DJL: For your PhD you went to Guadeloupe, an island with roots in Africa, where you studied the Gwoka, a genre that encompasses traditional dance, drumming, and song.
GS: Yes, I enjoy the sentiment, the eloquence of that music. People may improvise vocally out of the blue in the Gwoka.
DJL: You work as an academic and researcher, but you also teach vocal workshops, is that something you enjoy?
GS: Yes, so much, I like helping people to feel confident in their voices, to enable them to let go and to be free. I have a passion for the voice, for exploring and sharing music. If you think about it, we all improvise everyday.
DJL: To explore in music requires confidence. Are you more confident as a singer than when you first started out?
GS: Yes, I remember once, I was doing an audition in France, I had a guitar with me, I was a bit shy. The person in charge of the auditions told me to put down the guitar. At first, I did not understand why he wanted me to do that. Then, I realized it was because he wanted to hear my voice really come through alone.
DJL: You also help young Cameroonian children with music as an Ambassador for UNICEF. Are you trying to build confidence in them too?
GS: Yes I am. I work with street children in Yaunde. I am planning to return to them this year. I try to encourage their musical skills, to teach them a bit about music production, to empower them in a way that they may not have been before.
DJL: And now, how is your current CD, “Echo Chamber,” different from your earlier ones?
GS: It is a chamber ensemble with ingredients from New York, Cameroon and Europe. I am telling my story in my own way. The music reflects my thoughts and feelings. The listener is hearing someone who is able to encompass diverse sounds, but who is more at peace.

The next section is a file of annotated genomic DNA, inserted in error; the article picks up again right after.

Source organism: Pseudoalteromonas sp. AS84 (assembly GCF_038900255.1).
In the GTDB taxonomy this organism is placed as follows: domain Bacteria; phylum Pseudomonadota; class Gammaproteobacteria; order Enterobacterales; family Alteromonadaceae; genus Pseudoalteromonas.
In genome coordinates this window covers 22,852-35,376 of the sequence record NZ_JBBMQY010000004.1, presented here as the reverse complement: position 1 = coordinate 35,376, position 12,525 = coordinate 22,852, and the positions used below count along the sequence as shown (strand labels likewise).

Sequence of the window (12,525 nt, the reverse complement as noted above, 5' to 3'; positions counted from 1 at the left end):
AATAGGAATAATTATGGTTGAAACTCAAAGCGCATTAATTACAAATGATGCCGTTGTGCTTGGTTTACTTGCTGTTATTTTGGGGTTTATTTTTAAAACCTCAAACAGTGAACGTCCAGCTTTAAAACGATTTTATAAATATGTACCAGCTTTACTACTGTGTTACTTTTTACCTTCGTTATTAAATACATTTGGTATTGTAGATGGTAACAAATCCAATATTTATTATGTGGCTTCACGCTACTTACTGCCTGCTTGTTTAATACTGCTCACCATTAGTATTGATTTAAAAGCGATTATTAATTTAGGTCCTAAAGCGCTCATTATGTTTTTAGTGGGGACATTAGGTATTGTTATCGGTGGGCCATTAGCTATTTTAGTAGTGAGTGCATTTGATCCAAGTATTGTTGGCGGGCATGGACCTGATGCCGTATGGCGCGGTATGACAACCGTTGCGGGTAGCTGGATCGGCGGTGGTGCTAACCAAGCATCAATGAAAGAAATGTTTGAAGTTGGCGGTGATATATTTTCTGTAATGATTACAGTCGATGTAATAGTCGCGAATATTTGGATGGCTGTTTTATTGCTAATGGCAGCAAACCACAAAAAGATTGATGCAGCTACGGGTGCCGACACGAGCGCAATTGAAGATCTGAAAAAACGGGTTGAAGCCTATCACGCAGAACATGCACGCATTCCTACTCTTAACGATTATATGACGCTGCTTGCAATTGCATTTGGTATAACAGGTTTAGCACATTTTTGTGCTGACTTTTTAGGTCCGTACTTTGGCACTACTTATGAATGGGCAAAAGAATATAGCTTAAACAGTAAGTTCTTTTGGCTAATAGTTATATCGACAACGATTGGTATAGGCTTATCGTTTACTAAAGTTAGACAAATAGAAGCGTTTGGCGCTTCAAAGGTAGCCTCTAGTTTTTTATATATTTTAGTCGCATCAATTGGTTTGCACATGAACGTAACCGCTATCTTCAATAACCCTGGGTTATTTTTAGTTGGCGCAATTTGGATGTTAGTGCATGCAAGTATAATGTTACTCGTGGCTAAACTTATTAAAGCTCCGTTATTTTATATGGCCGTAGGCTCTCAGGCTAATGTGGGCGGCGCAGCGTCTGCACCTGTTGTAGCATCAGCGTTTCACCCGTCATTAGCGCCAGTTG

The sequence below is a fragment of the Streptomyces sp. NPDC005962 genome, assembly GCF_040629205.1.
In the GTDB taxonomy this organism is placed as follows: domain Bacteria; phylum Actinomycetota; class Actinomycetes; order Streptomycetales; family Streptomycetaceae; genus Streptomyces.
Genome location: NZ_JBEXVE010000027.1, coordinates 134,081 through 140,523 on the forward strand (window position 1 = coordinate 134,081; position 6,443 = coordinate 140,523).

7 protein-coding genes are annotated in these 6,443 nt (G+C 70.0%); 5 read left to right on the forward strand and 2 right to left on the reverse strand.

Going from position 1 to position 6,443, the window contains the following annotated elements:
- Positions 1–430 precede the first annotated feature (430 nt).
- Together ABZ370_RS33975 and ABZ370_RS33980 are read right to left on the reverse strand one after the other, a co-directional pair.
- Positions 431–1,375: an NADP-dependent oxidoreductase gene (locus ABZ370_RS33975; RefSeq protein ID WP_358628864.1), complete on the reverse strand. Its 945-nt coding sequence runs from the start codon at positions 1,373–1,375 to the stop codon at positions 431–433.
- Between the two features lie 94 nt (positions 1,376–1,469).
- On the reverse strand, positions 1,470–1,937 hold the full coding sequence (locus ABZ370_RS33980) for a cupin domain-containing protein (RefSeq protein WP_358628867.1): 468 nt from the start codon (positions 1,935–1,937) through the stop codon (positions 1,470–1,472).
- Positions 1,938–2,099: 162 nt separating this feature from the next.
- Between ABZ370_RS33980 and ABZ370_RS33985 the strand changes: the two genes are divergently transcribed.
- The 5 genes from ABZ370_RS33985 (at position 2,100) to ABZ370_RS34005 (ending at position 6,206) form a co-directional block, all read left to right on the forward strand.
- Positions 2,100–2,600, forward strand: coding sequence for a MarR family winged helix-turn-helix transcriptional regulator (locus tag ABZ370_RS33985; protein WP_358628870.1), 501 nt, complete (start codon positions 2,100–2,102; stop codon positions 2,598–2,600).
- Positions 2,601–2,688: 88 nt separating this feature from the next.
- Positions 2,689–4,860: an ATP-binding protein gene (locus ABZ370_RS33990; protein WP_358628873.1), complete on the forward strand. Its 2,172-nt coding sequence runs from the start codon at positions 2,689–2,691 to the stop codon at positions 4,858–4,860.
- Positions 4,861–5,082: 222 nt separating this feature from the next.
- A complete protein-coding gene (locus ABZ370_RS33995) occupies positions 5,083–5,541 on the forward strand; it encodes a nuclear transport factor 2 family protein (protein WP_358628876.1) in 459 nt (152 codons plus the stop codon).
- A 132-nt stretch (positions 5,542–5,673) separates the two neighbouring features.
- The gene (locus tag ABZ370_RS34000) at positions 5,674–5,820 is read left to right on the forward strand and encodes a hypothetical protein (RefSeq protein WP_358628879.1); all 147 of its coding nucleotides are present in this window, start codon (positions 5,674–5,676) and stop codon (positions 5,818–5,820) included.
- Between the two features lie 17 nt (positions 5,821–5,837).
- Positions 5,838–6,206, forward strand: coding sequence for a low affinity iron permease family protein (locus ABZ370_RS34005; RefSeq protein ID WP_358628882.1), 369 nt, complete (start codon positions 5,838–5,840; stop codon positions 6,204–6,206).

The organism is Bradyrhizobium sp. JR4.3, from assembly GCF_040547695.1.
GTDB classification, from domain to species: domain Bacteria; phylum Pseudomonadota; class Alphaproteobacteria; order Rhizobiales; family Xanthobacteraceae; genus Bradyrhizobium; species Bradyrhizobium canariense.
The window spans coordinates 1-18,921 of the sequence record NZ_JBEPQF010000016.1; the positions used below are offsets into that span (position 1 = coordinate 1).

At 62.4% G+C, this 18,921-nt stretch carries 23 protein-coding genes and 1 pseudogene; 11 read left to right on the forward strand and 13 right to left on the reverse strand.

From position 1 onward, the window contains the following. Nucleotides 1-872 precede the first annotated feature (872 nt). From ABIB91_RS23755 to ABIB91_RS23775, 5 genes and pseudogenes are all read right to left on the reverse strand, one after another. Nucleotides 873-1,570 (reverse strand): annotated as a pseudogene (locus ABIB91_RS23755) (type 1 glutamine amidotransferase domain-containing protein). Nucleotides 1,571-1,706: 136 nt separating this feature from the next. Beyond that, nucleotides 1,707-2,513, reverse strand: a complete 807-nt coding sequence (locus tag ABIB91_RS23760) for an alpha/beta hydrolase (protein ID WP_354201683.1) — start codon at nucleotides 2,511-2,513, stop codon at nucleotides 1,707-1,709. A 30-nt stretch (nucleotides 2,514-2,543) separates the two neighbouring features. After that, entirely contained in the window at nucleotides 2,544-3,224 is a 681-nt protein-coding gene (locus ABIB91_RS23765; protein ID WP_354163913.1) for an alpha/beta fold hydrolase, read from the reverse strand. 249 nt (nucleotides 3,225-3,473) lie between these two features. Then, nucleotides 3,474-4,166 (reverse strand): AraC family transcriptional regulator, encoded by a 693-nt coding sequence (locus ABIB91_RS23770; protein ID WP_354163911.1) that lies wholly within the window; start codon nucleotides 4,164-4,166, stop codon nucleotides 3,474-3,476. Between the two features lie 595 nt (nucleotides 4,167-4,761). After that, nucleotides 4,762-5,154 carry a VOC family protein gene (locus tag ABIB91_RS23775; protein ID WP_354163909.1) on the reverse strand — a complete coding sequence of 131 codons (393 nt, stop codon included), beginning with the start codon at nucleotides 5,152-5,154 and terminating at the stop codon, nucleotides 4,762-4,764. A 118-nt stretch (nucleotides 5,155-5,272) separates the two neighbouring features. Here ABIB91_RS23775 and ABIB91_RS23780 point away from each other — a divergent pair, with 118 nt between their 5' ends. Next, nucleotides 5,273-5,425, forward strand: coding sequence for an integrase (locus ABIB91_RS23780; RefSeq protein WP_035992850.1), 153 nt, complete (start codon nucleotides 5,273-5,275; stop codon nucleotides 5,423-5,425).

DJL: Is this CD more classical than some of your earlier ones?
GS: Yes it is. But if you listen to a high energy track like Upper East Side, you can hear the Bikutsi that is an up tempo rhythm from Cameroon.
DJL: How do you compose?
GS: Sometimes a note will come and then I let it evolve in an organic way. I compose on several instruments: guitar, piano or double bass. It all depends on the moment.
DJL: But the choice of the musicians on this album sounds very deliberate, for example, Maria João’s vocal alongside yours on the track “Night in Molyko.” This is a playful, upbeat song. There is a magical interplay created between the two vocals with the strings playing under them.
GS: Yes, you are right. How did you know that? (He chuckles). I am careful about the specific instruments that go on the album. I want the instruments to sound right together. This is a chamber group. My band persuaded me that the instruments would be recorded all together in one room. Only the vocals were recorded separately. I think it sounds better that way.
DJL: Are you trying to create a new sound that has not been heard before?
GS: I’m following my path by being true to myself. As you know, I’m
an Associate Researcher at IReMus (Institut de recherche en Musicologie:
Paris-Sorbonne University, CNRS, BnF, Ministère de la
culture), in addition to being a musician. I’m an explorer… it is a quest.